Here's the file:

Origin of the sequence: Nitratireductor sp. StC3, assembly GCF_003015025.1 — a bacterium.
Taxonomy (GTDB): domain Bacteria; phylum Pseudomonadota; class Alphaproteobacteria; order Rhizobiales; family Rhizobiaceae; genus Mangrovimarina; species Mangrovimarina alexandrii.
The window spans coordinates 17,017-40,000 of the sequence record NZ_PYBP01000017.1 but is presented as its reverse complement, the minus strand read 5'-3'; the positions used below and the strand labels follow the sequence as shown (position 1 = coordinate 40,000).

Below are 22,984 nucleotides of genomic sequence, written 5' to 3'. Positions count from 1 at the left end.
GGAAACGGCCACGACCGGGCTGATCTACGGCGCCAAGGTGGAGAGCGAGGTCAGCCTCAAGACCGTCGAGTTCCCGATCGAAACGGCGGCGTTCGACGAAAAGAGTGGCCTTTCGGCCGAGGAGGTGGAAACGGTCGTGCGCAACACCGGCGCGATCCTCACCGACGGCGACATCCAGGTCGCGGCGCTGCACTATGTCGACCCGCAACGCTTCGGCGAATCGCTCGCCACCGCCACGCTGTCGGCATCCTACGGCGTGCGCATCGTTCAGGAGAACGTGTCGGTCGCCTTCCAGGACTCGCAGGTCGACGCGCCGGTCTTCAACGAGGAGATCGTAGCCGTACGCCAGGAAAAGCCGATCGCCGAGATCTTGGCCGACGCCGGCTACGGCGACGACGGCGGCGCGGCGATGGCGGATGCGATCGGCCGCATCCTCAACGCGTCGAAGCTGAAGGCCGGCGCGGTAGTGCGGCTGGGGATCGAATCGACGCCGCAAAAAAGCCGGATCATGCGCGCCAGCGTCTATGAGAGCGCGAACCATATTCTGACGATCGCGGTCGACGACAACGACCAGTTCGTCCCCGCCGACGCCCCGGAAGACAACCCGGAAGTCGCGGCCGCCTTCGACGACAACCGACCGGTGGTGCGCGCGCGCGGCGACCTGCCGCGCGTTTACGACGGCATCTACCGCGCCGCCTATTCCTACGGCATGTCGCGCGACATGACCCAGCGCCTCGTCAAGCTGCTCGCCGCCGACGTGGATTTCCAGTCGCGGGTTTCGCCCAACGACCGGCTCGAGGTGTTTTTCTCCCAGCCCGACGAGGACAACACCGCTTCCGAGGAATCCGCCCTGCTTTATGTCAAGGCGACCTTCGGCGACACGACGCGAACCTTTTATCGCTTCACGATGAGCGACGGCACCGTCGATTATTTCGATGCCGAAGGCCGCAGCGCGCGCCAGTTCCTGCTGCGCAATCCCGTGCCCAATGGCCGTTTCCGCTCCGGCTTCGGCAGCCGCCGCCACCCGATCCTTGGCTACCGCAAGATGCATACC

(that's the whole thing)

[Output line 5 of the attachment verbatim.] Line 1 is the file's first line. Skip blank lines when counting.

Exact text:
GGAAACGGCCACGACCGGGCTGATCTACGGCGCCAAGGTGGAGAGCGAGGTCAGCCTCAAGACCGTCGAGTTCCCGATCGAAACGGCGGCGTTCGACGAAAAGAGTGGCCTTTCGGCCGAGGAGGTGGAAACGGTCGTGCGCAACACCGGCGCGATCCTCACCGACGGCGACATCCAGGTCGCGGCGCTGCACTATGTCGACCCGCAACGCTTCGGCGAATCGCTCGCCACCGCCACGCTGTCGGCATCCTACGGCGTGCGCATCGTTCAGGAGAACGTGTCGGTCGCCTTCCAGGACTCGCAGGTCGACGCGCCGGTCTTCAACGAGGAGATCGTAGCCGTACGCCAGGAAAAGCCGATCGCCGAGATCTTGGCCGACGCCGGCTACGGCGACGACGGCGGCGCGGCGATGGCGGATGCGATCGGCCGCATCCTCAACGCGTCGAAGCTGAAGGCCGGCGCGGTAGTGCGGCTGGGGATCGAATCGACGCCGCAAAAAAGCCGGATCATGCGCGCCAGCGTCTATGAGAGCGCGAACCATATTCTGACGATCGCGGTCGACGACAACGACCAGTTCGTCCCCGCCGACGCCCCGGAAGACAACCCGGAAGTCGCGGCCGCCTTCGACGACAACCGACCGGTGGTGCGCGCGCGCGGCGACCTGCCGCGCGTTTACGACGGCATCTACCGCGCCGCCTATTCCTACGGCATGTCGCGCGACATGACCCAGCGCCTCGTCAAGCTGCTCGCCGCCGACGTGGATTTCCAGTCGCGGGTTTCGCCCAACGACCGGCTCGAGGTGTTTTTCTCCCAGCCCGACGAGGACAACACCGCTTCCGAGGAATCCGCCCTGCTTTATGTCAAGGCGACCTTCGGCGACACGACGCGAACCTTTTATCGCTTCACGATGAGCGACGGCACCGTCGATTATTTCGATGCCGAAGGCCGCAGCGCGCGCCAGTTCCTGCTGCGCAATCCCGTGCCCAATGGCCGTTTCCGCTCCGGCTTCGGCAGCCGCCGCCACCCGATCCTTGGCTACCGCAAGATGCATACC